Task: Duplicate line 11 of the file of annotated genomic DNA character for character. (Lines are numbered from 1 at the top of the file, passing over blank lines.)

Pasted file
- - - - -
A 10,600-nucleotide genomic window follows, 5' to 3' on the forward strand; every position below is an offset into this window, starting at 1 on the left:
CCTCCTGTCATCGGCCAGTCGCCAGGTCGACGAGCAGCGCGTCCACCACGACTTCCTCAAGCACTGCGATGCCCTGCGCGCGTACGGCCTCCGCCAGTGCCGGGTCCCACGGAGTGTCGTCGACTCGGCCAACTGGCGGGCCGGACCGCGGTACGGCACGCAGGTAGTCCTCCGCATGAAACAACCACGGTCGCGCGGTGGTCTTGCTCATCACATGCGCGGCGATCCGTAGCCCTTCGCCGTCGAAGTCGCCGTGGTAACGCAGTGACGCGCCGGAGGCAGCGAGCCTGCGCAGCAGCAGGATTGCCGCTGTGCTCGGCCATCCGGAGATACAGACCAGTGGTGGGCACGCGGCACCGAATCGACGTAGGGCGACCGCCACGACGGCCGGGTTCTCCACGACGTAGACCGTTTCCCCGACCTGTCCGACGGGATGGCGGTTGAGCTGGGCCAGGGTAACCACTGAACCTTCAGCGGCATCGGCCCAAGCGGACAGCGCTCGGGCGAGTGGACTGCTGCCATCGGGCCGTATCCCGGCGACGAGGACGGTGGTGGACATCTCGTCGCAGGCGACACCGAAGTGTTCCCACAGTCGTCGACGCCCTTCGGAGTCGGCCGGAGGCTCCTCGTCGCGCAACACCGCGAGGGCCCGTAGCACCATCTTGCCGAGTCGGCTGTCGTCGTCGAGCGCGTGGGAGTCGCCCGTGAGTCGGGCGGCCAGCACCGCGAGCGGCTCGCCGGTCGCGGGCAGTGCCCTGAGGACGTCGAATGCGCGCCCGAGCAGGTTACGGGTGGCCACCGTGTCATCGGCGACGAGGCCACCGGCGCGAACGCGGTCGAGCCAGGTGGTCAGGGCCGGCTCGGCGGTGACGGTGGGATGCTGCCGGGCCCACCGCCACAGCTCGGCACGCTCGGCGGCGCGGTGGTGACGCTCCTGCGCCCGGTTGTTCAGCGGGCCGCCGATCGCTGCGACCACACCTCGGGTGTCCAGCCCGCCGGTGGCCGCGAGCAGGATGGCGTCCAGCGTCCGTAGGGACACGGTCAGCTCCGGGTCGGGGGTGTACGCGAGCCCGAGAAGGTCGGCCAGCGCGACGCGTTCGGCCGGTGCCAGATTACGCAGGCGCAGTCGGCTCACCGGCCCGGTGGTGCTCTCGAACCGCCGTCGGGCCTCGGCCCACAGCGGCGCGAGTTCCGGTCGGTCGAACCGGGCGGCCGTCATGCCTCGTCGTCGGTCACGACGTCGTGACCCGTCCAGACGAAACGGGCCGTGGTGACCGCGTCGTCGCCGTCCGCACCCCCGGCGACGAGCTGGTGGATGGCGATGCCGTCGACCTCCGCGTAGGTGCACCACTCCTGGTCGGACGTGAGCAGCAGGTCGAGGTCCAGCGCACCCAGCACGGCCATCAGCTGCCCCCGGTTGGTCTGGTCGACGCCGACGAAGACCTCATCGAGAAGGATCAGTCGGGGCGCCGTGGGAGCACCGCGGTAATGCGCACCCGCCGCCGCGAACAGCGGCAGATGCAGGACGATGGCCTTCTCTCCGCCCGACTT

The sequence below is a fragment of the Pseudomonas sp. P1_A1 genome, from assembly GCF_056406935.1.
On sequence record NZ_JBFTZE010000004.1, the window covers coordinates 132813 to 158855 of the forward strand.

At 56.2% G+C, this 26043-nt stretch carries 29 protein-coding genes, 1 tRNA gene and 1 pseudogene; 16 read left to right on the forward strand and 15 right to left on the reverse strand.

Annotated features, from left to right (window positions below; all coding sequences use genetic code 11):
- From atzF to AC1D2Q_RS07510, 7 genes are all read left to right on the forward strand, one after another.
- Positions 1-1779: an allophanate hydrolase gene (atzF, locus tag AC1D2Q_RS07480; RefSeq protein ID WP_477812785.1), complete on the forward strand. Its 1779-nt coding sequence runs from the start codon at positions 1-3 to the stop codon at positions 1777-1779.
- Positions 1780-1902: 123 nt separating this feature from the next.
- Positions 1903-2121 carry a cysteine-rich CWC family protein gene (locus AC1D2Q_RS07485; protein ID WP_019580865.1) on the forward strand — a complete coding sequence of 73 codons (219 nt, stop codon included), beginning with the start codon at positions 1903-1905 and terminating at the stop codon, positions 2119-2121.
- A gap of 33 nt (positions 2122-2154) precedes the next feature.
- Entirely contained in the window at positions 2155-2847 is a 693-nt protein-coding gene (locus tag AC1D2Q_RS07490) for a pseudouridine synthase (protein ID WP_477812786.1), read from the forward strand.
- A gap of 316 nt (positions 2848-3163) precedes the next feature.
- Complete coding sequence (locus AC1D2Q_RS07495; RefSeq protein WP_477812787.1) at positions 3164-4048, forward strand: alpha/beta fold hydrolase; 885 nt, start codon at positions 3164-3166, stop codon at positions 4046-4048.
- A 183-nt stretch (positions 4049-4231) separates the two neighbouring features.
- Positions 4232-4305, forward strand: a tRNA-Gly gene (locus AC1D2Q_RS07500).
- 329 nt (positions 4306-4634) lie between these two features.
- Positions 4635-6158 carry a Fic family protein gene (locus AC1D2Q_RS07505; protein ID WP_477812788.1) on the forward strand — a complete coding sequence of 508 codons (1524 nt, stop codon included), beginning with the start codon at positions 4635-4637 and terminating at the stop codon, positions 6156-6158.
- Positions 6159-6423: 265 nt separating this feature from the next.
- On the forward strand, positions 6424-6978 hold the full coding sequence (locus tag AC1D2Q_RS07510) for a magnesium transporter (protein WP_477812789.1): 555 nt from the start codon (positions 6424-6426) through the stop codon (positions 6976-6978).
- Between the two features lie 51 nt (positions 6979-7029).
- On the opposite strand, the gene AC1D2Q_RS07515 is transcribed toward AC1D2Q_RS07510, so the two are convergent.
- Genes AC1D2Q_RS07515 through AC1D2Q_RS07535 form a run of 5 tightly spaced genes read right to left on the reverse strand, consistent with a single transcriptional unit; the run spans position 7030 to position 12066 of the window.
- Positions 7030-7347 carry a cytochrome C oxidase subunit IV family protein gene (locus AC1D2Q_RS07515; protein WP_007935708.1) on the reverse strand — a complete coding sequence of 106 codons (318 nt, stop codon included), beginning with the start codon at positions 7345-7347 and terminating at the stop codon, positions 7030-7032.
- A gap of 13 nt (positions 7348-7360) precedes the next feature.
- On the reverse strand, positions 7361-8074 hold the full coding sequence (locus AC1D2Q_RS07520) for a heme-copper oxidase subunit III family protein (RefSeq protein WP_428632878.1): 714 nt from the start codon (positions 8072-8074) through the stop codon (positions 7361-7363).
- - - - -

- A gap of 33 nt (positions 2122-2154) precedes the next feature.